Writing doesn’t exist in a vacuum

If you’re embarking on a writing culture change, you’re bound to discover business processes along the way that need tweaking or overhauling. You may find template letters that include unplain text, a peer review system that ignores writing style, or reporting requirements that need Board permission to change. Whatever you discover, you must be prepared to tackle these process changes.

An organisation overwhelmed by words
New Zealand’s national arts development agency, Creative New Zealand, is responsible for receiving and processing funding requests from a huge number of artists and groups. Creative New Zealand has to present these requests as a report to three separate boards for ratification. And they have to do this four times a year, so that’s a lot of writing.

Creative New Zealand Chief Executive, Stephen Wainwright, knew that writing was taking up too much of his staff’s time. Added to this, his Boards told him they were often overwhelmed by the volume they had to read, and they also questioned the quality of the reports. Stephen knew the organisation needed help.

‘Board members told me some papers were too dense. They had trouble knowing what they were being asked to agree to, and which information was really important,’ says Stephen in Rewrite: How to overcome daily sabotage of your brand and profit. ‘The ability to write clearly and simply was essential to our work. We had to take action.’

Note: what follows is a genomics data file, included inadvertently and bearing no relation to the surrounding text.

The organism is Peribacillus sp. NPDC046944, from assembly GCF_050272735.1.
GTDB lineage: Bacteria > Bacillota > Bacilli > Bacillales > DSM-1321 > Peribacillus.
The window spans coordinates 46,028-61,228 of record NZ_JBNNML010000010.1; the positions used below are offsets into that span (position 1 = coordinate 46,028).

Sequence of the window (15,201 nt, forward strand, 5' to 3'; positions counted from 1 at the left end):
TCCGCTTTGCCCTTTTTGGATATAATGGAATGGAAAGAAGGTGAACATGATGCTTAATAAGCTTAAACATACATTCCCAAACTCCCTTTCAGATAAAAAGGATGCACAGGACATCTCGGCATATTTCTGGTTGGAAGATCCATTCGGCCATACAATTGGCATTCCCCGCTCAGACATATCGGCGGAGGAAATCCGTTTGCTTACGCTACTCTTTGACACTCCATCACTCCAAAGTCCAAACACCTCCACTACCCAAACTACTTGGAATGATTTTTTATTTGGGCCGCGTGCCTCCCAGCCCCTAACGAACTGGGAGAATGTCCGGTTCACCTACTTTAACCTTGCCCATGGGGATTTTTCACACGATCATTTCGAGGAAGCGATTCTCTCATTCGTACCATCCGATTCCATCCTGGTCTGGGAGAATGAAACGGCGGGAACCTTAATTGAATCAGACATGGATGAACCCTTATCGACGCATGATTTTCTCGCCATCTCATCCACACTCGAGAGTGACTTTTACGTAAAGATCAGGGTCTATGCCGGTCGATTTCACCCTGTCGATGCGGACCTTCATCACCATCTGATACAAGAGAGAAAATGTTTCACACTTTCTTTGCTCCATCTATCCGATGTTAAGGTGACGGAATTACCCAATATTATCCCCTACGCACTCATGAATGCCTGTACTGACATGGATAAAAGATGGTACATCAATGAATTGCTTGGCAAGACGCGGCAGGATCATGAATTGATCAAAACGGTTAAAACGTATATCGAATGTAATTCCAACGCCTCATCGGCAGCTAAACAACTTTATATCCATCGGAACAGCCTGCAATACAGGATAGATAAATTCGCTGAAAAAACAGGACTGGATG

And so they did.

Uncovering hurdles on the road to change
Following negative feedback received from Board members, Creative New Zealand embarked on a plain language transformation. Foundation workshops on writing in plain English were delivered to all staff within 6 months from when the transformation began. The organisation also followed up workshops with targeted refreshers. And they developed 2-hour roundtable sessions as a reminder of what staff had learnt.

In the process of delivering training, Creative New Zealand staff identified several processes within the organisation that were flawed and needed improvement. Board paper templates needed refining. Staff were often cutting and pasting elements from other documents to avoid writing from scratch, which lessened the quality of content. And during its change project, Creative New Zealand also realised it had not taken into account the cultural background of several staff, people who came from an oral tradition but whose jobs required a lot of writing. Different, tailored training needed to be created for this group.

Taking action to ensure success
Creative New Zealand identified issues with its business processes during its plain language project. Accepting that each issue needed to be fixed, the organisation was quick to take action. And in doing so, they ensured the success of their change project.

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